Graduation Year


Document Type




Degree Granting Department

Special Education

Major Professor

Patricia Alvarez-McHatton

Co-Major Professor

Harold R. Keller


Culturally Responsive Teaching, Effective Instruction, Ethic of Care, Poverty, Students of Color, Students with Disabilities


Urban settings are described in scholarly literature as areas beset with high concentrations of poverty, high incidences of crime and violence, and are typically occupied by high percentages of people of color (McKinney, Flenner, Frazier, & Abrams, 2006; Mitcham, Portman, & Dean, 2009; Vera, 2011). For many children who live in low-income urban school districts, our educational system is failing them (McKinney, Flenner, Frazier, & Abrams, 2006). Swanson-Gehrke (2005) reported that at least two-thirds of these children fail to reach basic levels of achievement in reading. Such dismal achievement results may be attributed to a myriad of issues faced by students living in high poverty that may impede the learning process.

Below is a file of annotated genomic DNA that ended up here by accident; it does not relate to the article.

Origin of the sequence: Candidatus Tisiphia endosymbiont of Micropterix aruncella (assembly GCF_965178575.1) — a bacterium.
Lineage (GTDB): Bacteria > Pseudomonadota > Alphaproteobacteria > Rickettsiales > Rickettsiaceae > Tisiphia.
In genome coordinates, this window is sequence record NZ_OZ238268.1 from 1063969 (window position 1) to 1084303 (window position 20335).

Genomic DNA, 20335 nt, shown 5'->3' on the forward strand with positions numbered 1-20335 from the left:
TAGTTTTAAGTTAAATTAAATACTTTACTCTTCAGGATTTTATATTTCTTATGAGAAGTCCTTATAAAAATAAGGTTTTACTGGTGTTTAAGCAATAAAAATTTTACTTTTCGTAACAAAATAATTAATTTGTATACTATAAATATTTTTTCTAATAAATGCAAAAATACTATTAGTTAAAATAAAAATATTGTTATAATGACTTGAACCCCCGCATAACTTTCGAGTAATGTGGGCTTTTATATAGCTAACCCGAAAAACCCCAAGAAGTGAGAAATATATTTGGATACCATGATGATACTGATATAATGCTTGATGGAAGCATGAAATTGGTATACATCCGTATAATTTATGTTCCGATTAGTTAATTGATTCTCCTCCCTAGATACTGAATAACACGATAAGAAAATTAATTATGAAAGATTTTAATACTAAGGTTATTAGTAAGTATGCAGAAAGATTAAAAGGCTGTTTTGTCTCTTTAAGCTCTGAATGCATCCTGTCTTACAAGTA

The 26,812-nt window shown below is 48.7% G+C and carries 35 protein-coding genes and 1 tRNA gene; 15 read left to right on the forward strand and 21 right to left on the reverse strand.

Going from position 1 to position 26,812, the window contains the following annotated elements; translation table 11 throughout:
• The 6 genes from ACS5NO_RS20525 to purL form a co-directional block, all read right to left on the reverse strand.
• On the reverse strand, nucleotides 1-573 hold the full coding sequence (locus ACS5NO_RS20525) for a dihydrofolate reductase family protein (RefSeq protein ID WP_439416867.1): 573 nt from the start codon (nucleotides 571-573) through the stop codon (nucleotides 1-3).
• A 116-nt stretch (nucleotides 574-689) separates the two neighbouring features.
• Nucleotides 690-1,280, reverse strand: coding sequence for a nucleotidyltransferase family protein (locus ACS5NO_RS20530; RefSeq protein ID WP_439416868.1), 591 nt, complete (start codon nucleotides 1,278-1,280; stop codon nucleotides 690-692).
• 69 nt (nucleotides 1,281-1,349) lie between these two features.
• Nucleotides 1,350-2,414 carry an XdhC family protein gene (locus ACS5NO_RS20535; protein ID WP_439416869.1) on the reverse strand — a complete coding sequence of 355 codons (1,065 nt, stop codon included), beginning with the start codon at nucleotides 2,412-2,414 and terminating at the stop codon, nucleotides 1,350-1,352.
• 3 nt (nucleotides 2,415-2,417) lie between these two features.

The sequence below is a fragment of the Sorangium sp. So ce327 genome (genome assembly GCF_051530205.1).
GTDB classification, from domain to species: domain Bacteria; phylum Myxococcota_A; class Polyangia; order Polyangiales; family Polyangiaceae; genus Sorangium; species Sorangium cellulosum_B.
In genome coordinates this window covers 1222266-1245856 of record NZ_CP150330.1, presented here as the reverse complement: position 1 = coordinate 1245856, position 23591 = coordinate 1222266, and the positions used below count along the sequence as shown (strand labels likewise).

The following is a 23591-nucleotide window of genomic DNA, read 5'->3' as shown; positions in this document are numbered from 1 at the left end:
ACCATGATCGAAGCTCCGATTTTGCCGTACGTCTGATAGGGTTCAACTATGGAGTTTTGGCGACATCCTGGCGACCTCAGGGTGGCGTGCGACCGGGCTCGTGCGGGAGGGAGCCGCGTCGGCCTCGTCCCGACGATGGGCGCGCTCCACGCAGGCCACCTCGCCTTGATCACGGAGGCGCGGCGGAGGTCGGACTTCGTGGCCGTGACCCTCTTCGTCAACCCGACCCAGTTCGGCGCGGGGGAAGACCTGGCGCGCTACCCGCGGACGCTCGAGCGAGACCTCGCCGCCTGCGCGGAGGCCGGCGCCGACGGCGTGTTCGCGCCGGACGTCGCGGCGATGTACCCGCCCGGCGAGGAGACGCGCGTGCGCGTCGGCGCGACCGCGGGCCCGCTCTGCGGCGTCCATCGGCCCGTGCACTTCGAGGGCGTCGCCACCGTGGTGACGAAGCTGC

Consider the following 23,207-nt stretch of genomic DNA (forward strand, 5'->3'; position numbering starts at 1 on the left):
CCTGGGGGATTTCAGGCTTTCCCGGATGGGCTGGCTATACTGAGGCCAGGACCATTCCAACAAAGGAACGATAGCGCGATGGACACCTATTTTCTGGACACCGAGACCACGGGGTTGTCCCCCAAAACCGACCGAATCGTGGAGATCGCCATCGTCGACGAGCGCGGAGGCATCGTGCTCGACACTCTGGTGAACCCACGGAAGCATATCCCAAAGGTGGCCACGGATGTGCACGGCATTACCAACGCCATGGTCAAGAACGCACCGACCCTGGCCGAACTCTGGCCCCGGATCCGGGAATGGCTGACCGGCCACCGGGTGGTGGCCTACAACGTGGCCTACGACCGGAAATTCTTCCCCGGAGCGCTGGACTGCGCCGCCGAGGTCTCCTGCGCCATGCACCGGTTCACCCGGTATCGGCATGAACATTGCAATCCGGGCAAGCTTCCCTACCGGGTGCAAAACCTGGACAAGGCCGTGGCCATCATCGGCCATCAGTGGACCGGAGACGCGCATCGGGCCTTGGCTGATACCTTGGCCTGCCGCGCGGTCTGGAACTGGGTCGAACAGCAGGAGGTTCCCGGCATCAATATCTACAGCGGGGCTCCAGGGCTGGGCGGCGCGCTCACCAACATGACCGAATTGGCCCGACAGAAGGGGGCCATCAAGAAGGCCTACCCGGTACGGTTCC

Improving the school achievement of these students requires comprehensive knowledge, unshakable convictions, and high-level pedagogical skills (Gay, 2010). The identification of effective instructional practices used to address the academic and social needs of these students has appeared to be an elusive task. The current study focused on this reality by investigating a school that has been able to create systems that result in improved academic and social outcomes of their students. Specifically, the study examined the instructional practices and beliefs of teachers of students of color with disabilities or at-risk of identification of disability at a high-performing high-poverty school.